Trailing Dallas for share of hearts and minds were Pittsburgh (20.6 million viewers, 11.4 household rating), New England (20.5 million/11.9) and Green Bay (20.3 million/11.6). In keeping with prevailing NFL ratings trends, all three teams experienced year-on-year declines, with the Steelers dipping 5% compared to its 2015 average (21.6 million viewers), while the Pats dropped 10% from 22.8 million and the Packers skidded 17% versus its league-topping 24 million.
All things being equal, Detroit was officially the year's second-biggest draw, although the Lions' average draw of 23.3 million viewers carries something of an asterisk, given that the team played in just three national windows, one of which was its annual Thanksgiving showcase and another the aforementioned prime-time drubbing by Dallas. In sidestepping a date with the NFL Network's low-rated "Thursday Night Football" roster and getting flexed into the season's final TV window as part of a winner-take-all battle with NFC North rival Green Bay, the Lions enjoyed all the perks of national exposure with none of the attendant pitfalls.
Also putting up big numbers in 2016 were the New York Giants, averaging 19.7 million viewers and an 11.4 household rating in seven coast-to-coast TV windows; the Seattle Seahawks, which drew 19.1 million viewers and an 11.0 rating in its seven national appearances and the Kansas City Chiefs, which averaged 18.8 million viewers and a 10.5 rating in its scant four high-profile outings. Big Blue's regular-season ratings were down a smidgen compared to its year-ago 19.9 million viewers, while Seattle (-14%) took a bigger hit, but the Chiefs, which in 2015 were featured in just two national broadcasts, bucked the trend and posted a 9% lift.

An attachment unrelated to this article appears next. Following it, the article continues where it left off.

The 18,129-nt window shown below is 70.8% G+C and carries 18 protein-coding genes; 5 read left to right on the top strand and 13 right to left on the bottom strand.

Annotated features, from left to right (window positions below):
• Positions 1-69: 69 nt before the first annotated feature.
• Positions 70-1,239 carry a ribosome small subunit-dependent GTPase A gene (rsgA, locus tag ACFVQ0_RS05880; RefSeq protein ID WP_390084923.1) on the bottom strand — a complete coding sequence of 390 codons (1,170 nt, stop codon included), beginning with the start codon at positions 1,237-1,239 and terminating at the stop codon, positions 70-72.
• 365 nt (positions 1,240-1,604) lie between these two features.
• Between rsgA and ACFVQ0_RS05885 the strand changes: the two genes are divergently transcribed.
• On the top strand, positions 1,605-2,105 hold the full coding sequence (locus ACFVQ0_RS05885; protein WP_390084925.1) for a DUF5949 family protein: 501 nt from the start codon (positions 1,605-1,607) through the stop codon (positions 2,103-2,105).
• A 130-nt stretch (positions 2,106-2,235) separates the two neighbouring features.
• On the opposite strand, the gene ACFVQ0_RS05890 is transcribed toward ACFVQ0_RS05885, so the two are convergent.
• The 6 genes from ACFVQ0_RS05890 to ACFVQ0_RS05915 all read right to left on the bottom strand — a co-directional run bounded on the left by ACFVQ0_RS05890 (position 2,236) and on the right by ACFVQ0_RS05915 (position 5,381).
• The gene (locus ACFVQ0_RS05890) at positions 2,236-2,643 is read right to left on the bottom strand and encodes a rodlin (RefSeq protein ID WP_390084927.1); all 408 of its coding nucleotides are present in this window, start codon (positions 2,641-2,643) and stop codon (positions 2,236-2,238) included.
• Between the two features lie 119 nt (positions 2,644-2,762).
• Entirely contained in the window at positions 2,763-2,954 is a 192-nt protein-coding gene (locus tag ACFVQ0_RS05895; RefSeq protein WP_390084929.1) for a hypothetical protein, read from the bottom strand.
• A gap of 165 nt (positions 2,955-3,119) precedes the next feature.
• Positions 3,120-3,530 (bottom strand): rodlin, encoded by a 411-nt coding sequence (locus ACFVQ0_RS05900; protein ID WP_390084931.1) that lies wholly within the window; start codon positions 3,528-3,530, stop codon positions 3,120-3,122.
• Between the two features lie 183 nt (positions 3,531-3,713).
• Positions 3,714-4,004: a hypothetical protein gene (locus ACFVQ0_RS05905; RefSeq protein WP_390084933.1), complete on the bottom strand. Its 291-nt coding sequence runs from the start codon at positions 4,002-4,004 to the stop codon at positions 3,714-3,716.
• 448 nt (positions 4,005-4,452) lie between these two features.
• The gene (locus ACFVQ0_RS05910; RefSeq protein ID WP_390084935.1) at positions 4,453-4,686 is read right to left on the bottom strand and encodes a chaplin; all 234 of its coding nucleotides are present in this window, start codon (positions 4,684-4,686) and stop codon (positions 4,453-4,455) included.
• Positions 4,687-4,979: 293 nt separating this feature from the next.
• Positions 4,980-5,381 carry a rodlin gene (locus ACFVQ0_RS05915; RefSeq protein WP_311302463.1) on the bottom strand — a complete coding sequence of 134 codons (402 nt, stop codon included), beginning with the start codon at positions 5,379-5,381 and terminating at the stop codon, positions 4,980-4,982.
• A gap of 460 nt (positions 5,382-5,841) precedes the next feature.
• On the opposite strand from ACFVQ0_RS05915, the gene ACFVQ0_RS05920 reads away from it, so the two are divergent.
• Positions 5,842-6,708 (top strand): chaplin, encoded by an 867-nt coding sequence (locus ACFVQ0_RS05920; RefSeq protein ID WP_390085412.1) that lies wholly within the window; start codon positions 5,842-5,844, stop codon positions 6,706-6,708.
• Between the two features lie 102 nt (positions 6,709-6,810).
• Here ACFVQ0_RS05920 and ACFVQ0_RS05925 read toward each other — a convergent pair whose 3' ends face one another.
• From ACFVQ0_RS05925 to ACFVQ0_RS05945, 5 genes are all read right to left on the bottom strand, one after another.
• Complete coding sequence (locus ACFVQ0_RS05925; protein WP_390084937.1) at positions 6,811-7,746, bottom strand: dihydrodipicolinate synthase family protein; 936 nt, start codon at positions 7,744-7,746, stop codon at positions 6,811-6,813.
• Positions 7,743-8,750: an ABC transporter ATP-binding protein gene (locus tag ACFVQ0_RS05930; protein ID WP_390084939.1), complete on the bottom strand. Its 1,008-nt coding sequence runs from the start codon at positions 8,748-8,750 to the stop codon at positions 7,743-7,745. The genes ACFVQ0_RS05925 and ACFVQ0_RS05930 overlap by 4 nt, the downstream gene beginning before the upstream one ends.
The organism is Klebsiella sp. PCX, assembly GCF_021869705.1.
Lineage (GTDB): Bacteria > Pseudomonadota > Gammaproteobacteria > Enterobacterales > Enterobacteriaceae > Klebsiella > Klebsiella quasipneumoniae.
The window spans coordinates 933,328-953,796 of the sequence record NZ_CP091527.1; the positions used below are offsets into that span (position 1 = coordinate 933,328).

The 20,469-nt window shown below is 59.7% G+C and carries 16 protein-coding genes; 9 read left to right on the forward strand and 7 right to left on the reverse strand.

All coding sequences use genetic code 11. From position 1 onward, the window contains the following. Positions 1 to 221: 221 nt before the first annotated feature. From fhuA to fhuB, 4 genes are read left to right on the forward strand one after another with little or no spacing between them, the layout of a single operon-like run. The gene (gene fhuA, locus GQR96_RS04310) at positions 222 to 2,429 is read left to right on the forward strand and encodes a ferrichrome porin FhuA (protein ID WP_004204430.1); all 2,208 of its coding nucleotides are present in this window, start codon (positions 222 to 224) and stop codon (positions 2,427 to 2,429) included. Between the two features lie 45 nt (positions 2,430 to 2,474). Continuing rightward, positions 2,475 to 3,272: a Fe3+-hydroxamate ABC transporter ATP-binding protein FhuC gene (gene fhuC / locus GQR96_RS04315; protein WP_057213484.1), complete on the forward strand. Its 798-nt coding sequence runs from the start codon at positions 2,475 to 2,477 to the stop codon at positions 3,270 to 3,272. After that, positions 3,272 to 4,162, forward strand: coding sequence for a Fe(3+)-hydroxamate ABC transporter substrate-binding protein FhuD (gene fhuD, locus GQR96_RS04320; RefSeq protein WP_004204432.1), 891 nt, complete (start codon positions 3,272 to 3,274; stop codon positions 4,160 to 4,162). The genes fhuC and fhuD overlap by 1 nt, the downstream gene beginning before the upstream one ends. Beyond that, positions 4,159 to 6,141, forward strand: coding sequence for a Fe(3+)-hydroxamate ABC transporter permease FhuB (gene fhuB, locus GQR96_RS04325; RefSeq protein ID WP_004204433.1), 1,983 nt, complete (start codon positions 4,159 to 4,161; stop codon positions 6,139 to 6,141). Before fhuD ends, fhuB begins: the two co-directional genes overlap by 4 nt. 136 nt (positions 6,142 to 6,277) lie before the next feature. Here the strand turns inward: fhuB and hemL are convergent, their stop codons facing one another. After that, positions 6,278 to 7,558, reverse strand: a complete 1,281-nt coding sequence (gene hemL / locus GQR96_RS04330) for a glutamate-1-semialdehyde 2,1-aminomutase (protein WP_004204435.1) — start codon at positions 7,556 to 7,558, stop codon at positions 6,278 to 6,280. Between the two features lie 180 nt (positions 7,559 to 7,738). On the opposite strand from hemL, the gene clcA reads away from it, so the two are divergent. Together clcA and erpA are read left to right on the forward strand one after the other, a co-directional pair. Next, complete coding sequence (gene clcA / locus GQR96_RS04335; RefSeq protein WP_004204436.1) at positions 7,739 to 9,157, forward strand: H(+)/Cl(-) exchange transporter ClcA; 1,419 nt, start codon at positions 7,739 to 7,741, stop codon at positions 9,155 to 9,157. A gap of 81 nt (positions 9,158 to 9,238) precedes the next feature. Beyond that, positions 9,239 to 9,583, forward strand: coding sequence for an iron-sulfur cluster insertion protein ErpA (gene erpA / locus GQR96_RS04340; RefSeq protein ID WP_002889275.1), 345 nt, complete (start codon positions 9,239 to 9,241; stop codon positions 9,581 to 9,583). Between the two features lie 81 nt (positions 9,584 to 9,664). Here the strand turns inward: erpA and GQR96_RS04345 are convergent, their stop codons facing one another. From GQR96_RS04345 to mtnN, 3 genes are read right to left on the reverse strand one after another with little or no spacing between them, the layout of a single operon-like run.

Fox on top
As Fox has no doubt already worked out to its satisfaction, any combination of the top six teams along AFC-NFC lines would likely result in yet another Super Bowl ratings record. Dallas-New England would be an absolute feast for fans and haters alike, and previous showdowns between the Cowboys and Steelers, Packers/Steelers, Pats/Giants and Pats/Seahawks set high-water marks that stood for a year or two until the next monster game came around.
On the other end of the ratings continuum are the curiously undervalued Atlanta Falcons, which like Kansas City are booked at 10-1 to win it all in Houston; the 11-5 NFC South champs drew just 12.2 million viewers and a 7.2 household rating in their three national windows, putting them in the company of the luckless Los Angeles Rams and Cincinnati Bengals. Also mucking around in the ratings root cellar are Houston (12.1 million, 7.1 rating) and Miami (6.15 million, 3.7), which bears the dubious distinction of being the lousiest draw this side of the Browns, Jags and Titans.
The highest-rated teams that did not advance to the playoffs were seventh-ranked Washington (19.5 million viewers, 10.0 household rating), the 2015 Super Bowl champs Denver (19.4 million viewers, 11.0 rating) and Minnesota (19.1 million, 10.5).
If the franchise ratings are anything to go by, the cream of Wild Card Weekend is likely to be Saturday night's Lions-Seahawks game on NBC and what's bound to be an icy Giants-Packers ordeal on Fox Sunday afternoon. If Seattle tames the Lions at home, Dallas on Jan. 15 will host the winner of the New York-Green Bay freezeout.
That's the very definition of a no-lose proposition for Fox, as either matchup would be a sure thing to deliver north of 40 million viewers and at least a 22.0 household rating.
As the door closes on the regular season, it's worth noting that the NFL ratings stabilized in the final month of play. After a rocky period in which prime-time deliveries were down as much as 20% compared to the year-ago interval, a flurry of more competitive games and a heavy dose of Dallas helped alleviate some of the early damage.
For the eighth consecutive season, Fox's "America's Game of the Week" stands as the most-watched program on TV, drawing 26 million viewers and a 14.7 household rating over its eight Sunday afternoon windows and the Thanksgiving Day broadcast.